I went to the funeral of the mother of my childhood best friend a few months ago. All five of my friend's brothers and sisters were there. Over the last few years of their mother's life, each of them had kicked in to make sure that she had the help she needed, as well as enough money to pay the bills. In the months before she died at age 89, they dug deep to make sure she was able to live comfortably in a retirement facility that specialized in caring for people with Alzheimer's.
When the time comes for them to need similar care, who will provide it?
A report from the AARP Public Policy Institute predicts that the ratio of potential family caregivers per person older than 80 will fall from seven today to fewer than three potential caregivers by 2050. The explanation is obvious. How many boomers do you know who had six children?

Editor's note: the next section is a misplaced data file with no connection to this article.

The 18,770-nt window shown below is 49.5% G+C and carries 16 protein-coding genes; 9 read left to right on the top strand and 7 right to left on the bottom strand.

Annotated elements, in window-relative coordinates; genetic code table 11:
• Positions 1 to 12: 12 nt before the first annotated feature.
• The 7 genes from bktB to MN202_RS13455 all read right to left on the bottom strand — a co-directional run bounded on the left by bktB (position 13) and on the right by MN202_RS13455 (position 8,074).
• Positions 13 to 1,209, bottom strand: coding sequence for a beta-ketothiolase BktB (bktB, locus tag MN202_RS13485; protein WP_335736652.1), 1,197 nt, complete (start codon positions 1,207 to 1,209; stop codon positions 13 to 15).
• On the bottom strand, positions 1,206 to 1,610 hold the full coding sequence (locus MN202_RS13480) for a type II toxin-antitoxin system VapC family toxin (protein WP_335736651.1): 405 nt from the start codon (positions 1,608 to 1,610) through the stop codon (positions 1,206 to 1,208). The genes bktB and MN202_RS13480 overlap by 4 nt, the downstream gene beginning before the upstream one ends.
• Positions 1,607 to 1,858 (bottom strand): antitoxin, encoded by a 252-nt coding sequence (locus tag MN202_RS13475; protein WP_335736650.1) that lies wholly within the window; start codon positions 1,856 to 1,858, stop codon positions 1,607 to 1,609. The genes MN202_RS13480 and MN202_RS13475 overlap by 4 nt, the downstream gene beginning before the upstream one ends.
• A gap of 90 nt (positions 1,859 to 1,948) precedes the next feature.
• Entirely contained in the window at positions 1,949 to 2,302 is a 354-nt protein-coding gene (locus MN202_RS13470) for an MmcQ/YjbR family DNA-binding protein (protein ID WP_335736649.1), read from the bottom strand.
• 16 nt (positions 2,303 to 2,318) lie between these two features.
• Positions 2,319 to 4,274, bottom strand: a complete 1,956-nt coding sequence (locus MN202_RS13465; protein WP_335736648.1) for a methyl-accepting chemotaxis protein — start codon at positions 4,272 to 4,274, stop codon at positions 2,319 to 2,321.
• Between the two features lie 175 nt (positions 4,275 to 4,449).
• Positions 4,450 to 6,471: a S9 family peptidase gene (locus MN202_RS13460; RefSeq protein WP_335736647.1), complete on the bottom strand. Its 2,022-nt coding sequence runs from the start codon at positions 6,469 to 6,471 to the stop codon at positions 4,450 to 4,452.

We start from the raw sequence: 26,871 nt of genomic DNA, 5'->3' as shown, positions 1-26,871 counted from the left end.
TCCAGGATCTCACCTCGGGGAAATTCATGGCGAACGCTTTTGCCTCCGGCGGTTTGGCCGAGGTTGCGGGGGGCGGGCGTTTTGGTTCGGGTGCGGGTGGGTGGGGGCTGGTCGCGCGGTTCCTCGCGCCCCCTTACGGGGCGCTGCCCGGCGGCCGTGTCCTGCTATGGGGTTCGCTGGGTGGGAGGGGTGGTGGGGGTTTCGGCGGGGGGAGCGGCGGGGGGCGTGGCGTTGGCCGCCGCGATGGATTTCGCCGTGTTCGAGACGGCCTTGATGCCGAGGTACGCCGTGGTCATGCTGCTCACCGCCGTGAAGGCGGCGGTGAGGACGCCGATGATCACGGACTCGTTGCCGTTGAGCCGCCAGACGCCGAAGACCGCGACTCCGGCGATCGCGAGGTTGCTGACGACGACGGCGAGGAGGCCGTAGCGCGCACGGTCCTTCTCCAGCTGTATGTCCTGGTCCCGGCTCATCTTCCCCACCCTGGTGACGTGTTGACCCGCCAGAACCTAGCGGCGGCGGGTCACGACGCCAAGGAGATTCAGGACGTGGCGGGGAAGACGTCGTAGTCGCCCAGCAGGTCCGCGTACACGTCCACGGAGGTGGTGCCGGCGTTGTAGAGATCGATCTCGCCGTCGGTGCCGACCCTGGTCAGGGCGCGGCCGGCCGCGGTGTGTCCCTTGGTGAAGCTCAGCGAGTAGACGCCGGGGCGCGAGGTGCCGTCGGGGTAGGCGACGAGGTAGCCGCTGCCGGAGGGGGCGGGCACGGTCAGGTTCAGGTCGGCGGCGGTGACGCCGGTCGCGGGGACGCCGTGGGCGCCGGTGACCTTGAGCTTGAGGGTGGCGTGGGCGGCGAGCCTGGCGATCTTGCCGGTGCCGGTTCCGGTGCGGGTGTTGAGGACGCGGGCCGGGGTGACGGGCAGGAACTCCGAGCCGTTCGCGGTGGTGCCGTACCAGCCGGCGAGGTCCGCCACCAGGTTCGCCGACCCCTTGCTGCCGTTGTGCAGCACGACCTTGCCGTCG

AARP says the average family caregiver is a 49-year-old woman -- 65 percent of caregivers are women -- who not only has a job, but also devotes 20 hours a week to giving unpaid care to her mother for a total of nearly five years. Will your offspring be available, willing and able to provide this kind of care? Probably not.
"More than two-thirds of Americans believe they will be able to rely on their families to meet their needs when they need long-term care," writes Lynn Feinberg, AARP senior policy analyst and one of the authors of the report. "But this confidence is likely to deflate when it collides with the dramatically shrinking availability of family caregivers in the future."
ARRP calls for more creative thinking on this issue. "Demography is not destiny," the report says. Especially if your family is small and far-flung, figuring out who is going to take care of you when you're very old and where the money will come from to pay for it must be part of your retirement planning.
As the Beatles sang in 1966 when age 64 seemed ancient, "Will you still need me, will you still feed me, when I'm 64?"